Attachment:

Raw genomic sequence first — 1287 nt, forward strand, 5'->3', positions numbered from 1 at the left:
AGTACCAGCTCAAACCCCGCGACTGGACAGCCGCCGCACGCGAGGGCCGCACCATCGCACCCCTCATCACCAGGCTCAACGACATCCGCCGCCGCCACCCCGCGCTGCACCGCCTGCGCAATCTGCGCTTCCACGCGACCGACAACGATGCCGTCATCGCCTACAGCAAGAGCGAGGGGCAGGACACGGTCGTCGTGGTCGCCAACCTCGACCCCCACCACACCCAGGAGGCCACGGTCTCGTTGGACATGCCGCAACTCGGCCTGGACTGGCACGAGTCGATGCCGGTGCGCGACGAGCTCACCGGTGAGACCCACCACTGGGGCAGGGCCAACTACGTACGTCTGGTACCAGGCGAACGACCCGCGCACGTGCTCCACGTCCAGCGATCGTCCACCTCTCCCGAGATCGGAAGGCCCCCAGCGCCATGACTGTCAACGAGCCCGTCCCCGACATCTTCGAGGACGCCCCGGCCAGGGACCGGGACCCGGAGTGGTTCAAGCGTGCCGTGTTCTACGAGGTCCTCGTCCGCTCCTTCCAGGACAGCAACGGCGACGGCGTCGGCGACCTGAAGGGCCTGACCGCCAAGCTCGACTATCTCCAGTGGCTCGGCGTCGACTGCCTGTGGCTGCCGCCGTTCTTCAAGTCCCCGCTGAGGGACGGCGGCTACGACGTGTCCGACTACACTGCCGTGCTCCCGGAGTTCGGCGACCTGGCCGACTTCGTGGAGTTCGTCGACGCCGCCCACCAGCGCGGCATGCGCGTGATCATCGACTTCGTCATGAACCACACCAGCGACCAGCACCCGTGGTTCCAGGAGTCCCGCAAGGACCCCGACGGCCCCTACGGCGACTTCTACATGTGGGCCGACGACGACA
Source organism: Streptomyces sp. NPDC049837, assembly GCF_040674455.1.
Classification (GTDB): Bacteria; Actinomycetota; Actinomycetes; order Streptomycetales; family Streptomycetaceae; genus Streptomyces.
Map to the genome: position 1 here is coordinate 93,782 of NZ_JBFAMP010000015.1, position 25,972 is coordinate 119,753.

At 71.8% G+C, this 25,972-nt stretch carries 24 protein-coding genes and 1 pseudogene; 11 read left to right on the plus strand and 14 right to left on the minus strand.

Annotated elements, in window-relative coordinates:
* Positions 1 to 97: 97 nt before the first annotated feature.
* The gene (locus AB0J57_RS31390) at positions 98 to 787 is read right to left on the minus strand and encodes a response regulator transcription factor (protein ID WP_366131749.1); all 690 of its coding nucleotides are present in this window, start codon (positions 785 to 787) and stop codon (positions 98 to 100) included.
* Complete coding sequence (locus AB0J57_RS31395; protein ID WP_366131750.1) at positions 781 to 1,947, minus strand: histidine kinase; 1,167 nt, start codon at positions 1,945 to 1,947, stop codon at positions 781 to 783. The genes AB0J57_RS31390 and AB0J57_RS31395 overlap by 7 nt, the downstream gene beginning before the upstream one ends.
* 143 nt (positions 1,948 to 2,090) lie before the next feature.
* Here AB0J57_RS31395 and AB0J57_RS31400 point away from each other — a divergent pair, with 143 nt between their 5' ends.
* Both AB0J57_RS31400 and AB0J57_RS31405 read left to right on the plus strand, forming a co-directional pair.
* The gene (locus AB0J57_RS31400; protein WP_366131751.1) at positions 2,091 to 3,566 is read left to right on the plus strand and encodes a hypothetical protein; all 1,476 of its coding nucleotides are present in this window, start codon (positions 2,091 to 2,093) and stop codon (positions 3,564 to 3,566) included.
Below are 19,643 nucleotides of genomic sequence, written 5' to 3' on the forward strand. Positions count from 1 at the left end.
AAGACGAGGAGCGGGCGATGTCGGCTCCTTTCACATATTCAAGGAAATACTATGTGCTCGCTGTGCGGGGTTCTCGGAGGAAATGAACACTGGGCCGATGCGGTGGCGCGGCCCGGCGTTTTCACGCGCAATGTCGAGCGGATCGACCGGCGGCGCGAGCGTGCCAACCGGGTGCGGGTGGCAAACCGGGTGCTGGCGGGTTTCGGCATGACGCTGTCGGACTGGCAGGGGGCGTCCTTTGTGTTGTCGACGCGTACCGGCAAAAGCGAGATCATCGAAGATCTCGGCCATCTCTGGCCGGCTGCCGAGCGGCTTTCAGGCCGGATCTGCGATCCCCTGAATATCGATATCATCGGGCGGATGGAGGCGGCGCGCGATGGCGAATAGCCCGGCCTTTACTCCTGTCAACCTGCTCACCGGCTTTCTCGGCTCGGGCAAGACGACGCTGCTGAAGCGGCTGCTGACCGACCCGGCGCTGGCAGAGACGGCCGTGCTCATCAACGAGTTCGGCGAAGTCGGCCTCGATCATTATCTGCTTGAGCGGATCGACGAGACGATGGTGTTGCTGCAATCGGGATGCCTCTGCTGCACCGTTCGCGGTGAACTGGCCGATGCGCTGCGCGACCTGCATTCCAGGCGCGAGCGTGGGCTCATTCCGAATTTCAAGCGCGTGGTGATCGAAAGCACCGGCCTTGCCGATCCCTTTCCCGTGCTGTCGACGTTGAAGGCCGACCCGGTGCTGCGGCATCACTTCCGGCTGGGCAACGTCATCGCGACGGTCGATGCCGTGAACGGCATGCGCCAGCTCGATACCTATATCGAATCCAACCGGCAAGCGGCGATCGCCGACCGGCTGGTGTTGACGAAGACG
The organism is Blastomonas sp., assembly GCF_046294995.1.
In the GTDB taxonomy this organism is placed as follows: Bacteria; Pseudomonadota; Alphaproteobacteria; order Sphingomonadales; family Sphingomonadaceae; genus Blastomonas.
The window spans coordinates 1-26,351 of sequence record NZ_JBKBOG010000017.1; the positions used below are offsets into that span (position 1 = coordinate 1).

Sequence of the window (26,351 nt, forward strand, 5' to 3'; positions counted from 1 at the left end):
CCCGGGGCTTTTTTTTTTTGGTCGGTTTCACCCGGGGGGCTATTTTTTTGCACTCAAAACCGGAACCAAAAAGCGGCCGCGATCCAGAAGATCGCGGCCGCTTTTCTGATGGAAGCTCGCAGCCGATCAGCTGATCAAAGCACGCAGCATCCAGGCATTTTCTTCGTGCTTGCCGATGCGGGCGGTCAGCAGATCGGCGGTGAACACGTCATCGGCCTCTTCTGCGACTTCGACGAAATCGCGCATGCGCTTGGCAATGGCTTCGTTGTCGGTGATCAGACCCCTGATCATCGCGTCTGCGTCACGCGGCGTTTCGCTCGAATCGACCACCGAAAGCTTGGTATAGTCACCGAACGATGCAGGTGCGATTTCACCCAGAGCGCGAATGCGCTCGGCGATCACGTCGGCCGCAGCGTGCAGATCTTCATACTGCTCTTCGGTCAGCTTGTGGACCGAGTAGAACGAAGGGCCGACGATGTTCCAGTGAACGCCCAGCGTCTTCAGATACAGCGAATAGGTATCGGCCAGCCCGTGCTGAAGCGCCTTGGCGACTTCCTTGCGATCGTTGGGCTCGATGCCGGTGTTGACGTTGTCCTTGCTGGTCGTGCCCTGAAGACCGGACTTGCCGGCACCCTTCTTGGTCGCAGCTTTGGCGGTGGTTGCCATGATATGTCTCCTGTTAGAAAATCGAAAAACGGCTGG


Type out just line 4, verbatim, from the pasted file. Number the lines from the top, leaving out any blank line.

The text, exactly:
Classification (GTDB): Bacteria; Actinomycetota; Actinomycetes; order Streptomycetales; family Streptomycetaceae; genus Streptomyces.